Balloons and the Environment

Here are five VERY important facts to know about balloons and the environment.

#1 - Latex balloons are NOT made from plastic - There's a huge myth out there that your average latex party style balloon is made from plastic and will live in a landfill for centuries. Nothing could be further than the truth. Latex is a biodegradable, naturally occurring material that, while not compostable in our every day sense, will absolutely break down over a relatively short period of time.

While it is true that balloon manufacturers add chemicals into the process to create the balloons (dyes, silicone, preservatives, etc.) which can slow down the break down process, a typical latex balloon won't last longer than a decade in a landfill. Compared to the centurial lifespan of plastic bottles, bags and straws, this time frame feels pretty insignificant.

#2 - Latex balloons are a SUSTAINABLE industry - Raw latex actually comes from rubber tree sap in various jungles around the world. And unlike the lumber industry which cuts down trees in order to produce their materials, latex is acquired by merely making small controlled slices in the bark of the trees, much like how maple syrup is collected. This means that not only are trees not harmed in the process of producing balloons, it means that the balloon industry WANTS to protect the jungles of the world, making us an extremely green industry in general.

#3 - The world is NOT running out of helium - The shortages of helium over the last several years have not been because of supply, but rather commercial interests. A few large gas companies have recently acquired control over most of the world's helium supply, and like oil countries in the Middle East, they now control the flow and price of helium so as to profit the most from it.

Here's a tell-tale sign. If there are helium balloons floating through New York in the Macy's Thanksgiving Day Parade, then there is NOT a shortage of helium.

#4 - Helium balloons do NOT deprive the medical industry of helium - Believe it or not, not all helium is the same...And if any one industry is truly depriving MRI machines of helium, it's the microchip industry!

You see, helium is rated on a scale of 1 to 6, with a grade of "6" being pure helium and anything below that contains "impurities" (mostly other gasses like oxygen and nitrogen mixed in). If helium is rated at 6.0 on the scale, that portion is held aside for microchip production (they use helium to weld chips in since it is an inert gas, meaning non-reactive to heat or flame). If the helium is rated between 5.5 and 5.9, then it's put aside from the medical community for use in MRI machines.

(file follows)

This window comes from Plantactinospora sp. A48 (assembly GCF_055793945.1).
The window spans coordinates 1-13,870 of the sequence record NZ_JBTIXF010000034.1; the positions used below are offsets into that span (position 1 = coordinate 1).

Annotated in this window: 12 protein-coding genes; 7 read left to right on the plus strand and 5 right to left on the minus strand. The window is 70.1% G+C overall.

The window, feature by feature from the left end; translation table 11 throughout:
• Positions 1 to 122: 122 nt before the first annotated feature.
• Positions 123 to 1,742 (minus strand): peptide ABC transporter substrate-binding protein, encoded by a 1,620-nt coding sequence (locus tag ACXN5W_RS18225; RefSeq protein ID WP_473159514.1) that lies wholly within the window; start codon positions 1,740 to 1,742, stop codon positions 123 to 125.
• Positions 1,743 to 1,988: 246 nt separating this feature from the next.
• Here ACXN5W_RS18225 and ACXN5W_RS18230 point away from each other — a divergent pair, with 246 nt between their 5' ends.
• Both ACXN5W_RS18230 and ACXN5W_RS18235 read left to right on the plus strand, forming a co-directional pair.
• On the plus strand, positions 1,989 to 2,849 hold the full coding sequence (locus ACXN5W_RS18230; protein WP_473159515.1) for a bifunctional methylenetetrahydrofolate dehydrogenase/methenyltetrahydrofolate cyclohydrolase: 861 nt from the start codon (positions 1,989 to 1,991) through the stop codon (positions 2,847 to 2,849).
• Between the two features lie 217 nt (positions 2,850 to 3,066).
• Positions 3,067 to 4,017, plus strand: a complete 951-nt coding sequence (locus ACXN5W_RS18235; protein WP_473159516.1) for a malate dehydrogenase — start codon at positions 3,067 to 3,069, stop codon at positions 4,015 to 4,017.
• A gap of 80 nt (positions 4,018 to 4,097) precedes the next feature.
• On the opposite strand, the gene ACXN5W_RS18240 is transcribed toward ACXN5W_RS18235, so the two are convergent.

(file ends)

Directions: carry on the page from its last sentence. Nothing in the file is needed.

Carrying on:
And helium that is rated at a score of 4.0 or lower? Yep, that's considered balloon grade helium (aka the lowest degree for commercial use). Yep...balloon grade helium isn't good enough to be used in an MRI machine, so no one's health or quality of life will be effected by your child's birthday party.

And here's a fun fact to add to this. If one WERE to use helium from your standard 11" balloon size to fill an MRI machine, it would take over 1,800,000 of them for ONE unit! THAT'S how much 5.5 or higher grade helium is needed to run ONE machine. And with tens of thousands of MRI machines throughout the world, the math simply doesn't add up that balloons are robbing anyone of medical safety.

#5 - Balloon RELEASES are NOT good for the environment - Balloons enjoyed in a responsible manner are a fun and dare we say "uplifting" way to celebrate a milestone. But releasing helium balloons into the air can cause all kinds of problems. Because balloons don't break down fast enough to be compostable, they return to the earth as litter, plain and simple. On top of that, wildlife can mistake a colorful broken balloon as something to eat, and while most incidents like this result in a "rejected meal", some animals have been known to choke and die on pieces of rubber in their throats.

When it come to foil / mylar balloons, even more problems are possible. These metallic balloons conduct electricity, and should they get caught up in power lines, they can pose both a safety hazard to anyone trying to collect them as well as potentially overload systems and knock out power until repairs can be made.

This is why the balloon industry in 2018 made a collective vow to no longer support the act of releasing balloons into the air for any reason. Whether it's one balloon or 1000, the balloon industry has agreed that nothing good can come from such practices.